Heading north along the Via Cassia during the fall season, reaching the Vico Lake and Cimini Hills roughly 30 miles from Rome, chestnuts abundantly fall into the road like raindrops. The abundant forest of chestnut and hazelnut trees surrounding the lake that formed from a volcanic crater, is a protected natural reserve encompassing more than 7000 acres. Throughout the month of October the region hosts several festivals in the hilltop towns celebrating the autumn harvest and the delicious variety of fall fruits from the volcanic soil that combine history, folklore , and of course, the distinguished chestnut.
Among the most famous “sagre delle castagne” or chestnut festivals ensues in the town of Soriano nel Cimino. Over the first 3 weekends in October one can taste roasted chestnuts in the streets, savoring a product that has been native to the region since ancient times. The chestnut festival is set in a city that becomes a theatrical stage of history throughout the month. Performed throughout the squares and streets is a grand Medieval and Renaissance parade flaunting hundreds of historic gowns and swordsmen in addition to a dramatic archery contest.
Soriano native Paola Kovnick has been a part of the festival since she was practically a baby. Her father was one of the founders of the festival 47 years ago and she has since then been helping to iron flags, sew costumes and serve wine. Her favorite part of the festival is the rhythm of the music, the same she used to play when she was a young drummer girl in the parade. She now co-owns with her husband Michael a culinary and travel company called Culture Discovery that leads cooking classes and excursions in the area. Some items on the menu for visitors in October include chestnut and ceci bean soup, and veal chestnut stew. One of her most prolonged culinary endeavors of the season is making the famous “monte bianco” dessert. The recipe dates back to the 15th Century and is reported to have been served in the home of the illustrious and notorious Borgia Papal family who enjoyed summer residences in the area. The dessert is made from pureed sweet chestnuts that Paola describes are mixed with brandy and sugar and sieved forming a mountain shape, thus providing its name after the famous snow capped mountain.
While Paola is a model for sustaining the local traditions of her hometown in Soriano nel Cimino, Michael notes about the festival that while the festival is named after the chestnuts, it is in fact a culture and harvest festival celebrating the town’s history, location, and vast culinary traditions.
The town is situated on the south-east slope of the Monte Cimino, the highest peak of the Cimini Hills reaching an altitude of about 1053 meters. Atop the hill is an imposing view of the Orsini Castle built in the 13th Century as the summer residence of Pope Nicholas III. A tasting of local products such as hazelnut and chestnut biscotti and a special type of “gnocchi col ferro” that was traditionally made forming shapes and incisions using pieces from old-fashioned umbrellas, has been hosted inside the castle in previous years of the festival.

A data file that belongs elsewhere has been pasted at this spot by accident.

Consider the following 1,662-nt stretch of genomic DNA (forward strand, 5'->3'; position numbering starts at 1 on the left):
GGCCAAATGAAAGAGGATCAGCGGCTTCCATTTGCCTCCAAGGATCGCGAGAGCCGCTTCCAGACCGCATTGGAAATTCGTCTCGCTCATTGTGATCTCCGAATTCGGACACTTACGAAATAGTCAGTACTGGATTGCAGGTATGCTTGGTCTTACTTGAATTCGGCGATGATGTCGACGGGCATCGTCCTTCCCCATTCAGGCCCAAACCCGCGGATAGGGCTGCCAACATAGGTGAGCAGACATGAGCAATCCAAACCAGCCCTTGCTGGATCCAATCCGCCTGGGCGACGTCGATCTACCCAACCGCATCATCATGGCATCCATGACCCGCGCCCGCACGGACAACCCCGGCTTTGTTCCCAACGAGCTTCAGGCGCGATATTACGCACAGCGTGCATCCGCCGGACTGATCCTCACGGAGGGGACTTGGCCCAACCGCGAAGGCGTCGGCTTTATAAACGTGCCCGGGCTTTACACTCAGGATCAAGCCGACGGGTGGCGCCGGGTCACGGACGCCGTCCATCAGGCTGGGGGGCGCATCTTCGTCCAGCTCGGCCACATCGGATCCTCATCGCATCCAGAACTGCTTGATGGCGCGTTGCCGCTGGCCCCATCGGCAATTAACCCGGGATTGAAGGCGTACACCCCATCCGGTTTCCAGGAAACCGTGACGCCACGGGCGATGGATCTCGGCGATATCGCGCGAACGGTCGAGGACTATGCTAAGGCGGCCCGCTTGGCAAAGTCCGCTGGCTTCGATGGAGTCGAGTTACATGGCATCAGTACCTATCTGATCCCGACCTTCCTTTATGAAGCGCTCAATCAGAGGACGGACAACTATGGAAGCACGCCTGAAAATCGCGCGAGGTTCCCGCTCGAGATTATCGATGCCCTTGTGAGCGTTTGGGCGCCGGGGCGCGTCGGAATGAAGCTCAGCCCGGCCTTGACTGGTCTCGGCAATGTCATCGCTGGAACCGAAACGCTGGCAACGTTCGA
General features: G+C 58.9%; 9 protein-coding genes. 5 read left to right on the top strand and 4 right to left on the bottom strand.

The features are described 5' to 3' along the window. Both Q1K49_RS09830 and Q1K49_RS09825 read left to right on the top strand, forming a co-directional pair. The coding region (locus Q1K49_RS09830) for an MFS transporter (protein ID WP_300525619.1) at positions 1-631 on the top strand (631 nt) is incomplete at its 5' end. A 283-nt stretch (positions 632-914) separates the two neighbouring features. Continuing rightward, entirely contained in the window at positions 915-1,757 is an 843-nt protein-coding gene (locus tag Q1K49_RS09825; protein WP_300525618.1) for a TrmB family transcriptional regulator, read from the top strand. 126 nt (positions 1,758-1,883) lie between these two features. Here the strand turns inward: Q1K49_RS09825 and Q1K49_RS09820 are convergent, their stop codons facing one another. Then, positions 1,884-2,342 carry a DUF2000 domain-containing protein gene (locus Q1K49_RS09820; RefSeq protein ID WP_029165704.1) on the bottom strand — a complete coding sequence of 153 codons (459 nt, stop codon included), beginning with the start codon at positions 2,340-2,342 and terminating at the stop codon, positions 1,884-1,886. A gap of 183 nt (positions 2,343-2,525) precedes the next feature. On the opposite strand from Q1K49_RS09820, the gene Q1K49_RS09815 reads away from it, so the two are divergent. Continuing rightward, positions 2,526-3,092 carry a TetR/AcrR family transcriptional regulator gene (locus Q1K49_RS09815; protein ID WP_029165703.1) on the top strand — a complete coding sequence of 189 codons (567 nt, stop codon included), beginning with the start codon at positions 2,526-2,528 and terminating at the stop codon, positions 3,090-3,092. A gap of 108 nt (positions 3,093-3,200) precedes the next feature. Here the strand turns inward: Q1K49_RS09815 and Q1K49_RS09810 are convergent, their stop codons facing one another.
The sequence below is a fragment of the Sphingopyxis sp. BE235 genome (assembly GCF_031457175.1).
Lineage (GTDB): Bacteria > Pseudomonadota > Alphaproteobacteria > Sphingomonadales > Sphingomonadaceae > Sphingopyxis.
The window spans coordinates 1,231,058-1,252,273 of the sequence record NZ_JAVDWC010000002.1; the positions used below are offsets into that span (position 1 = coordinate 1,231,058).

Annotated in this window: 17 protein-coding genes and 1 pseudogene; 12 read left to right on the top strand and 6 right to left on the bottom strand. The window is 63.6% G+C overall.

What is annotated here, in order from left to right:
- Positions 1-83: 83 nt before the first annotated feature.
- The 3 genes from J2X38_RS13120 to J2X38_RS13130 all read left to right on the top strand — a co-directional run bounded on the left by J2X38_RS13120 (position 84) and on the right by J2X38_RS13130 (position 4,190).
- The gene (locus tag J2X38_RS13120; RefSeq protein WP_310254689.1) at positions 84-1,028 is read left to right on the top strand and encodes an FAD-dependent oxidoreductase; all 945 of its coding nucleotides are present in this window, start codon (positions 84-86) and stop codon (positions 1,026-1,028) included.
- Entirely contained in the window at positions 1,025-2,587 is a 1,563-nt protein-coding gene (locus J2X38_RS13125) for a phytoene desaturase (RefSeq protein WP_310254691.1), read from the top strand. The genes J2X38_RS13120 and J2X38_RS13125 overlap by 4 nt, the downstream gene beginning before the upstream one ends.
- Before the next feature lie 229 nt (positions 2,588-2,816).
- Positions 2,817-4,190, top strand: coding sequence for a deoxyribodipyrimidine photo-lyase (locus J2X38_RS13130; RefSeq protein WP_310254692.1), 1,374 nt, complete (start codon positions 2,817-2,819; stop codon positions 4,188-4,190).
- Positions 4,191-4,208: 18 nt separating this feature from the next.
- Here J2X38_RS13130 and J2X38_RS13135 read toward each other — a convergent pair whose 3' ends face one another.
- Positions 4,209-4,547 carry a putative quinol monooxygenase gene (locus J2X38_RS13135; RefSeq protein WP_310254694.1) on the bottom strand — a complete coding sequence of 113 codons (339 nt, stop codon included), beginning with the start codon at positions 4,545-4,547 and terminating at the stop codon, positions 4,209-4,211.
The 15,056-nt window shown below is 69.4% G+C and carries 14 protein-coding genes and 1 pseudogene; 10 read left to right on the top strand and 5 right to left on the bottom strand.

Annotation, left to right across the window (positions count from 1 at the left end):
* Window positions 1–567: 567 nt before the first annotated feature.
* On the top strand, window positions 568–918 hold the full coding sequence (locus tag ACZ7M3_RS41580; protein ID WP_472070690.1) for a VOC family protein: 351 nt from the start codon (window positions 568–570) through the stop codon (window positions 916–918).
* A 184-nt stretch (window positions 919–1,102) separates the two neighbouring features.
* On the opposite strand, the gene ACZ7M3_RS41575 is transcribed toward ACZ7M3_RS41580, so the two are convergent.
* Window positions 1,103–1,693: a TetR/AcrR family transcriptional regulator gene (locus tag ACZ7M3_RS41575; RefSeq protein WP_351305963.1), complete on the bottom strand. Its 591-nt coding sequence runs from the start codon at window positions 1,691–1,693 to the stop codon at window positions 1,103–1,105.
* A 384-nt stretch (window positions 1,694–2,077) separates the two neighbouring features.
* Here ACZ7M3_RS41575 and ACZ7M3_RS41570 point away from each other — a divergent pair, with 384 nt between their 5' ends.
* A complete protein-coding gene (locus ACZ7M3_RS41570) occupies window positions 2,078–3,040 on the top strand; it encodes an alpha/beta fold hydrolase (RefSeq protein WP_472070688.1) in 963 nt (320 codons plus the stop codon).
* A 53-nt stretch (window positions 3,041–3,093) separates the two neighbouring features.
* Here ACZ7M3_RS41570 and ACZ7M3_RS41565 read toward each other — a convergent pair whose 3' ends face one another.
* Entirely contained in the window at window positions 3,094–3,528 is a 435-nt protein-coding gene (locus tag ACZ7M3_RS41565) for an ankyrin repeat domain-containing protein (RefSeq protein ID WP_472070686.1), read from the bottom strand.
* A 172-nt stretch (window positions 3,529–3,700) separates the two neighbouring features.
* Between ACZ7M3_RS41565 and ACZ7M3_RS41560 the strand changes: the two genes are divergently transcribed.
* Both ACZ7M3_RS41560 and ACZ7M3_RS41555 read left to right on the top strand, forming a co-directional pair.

Several other towns throughout Lazio around the Cimini Hills celebrate the abundance of chestnuts with festivals, fairs and markets such as Canepina, Caprarola, Carbognano, and Vallerano, all located in the Viterbo province. According to Datatravel S.r.l. that specializes in the promotion of Made in Italy products, fifty to sixty thousand quintals of chestnuts are produced in the area, testifying to the prestige of the area’s chestnut production and fertile volcanic soil. The travel and editorial company also cites the differences among chestnuts from the Cimino area around Vico lake and those from the Tolfa area located between Rome and Civitavecchia. The Tolfa chestnuts are called “marrone” and are larger and heavier.
Many of the chestnut festivals in Lazio occur in traditional wineries, highlighting the pairing of chestnuts and grapes. Several cities closer to Rome such as Marino, Genezzano, and Frosinone also host grape festivals throughout October. The town of Piglio in the province of Frosinone celebrates specifically the Cesanese grape with a folklore festival enhanced by a tasting of the region’s famous Cesanese wine. And for the heartier pallets not forgotten are the Sagra della Porchetta in Poggio Bustone in the Rieti province famous for boneless pork roast held on October 7th, and the Sagra della Salsiccia translated as (hold back the laughter) “sausage festival” in the town of Morlupo in the Rome province planned for the last weekend in October.
While Italy is year-round renowned for its rich and diverse landscape, there is no better time and place to enjoy the country’ spirit and gastronomy than October in Lazio.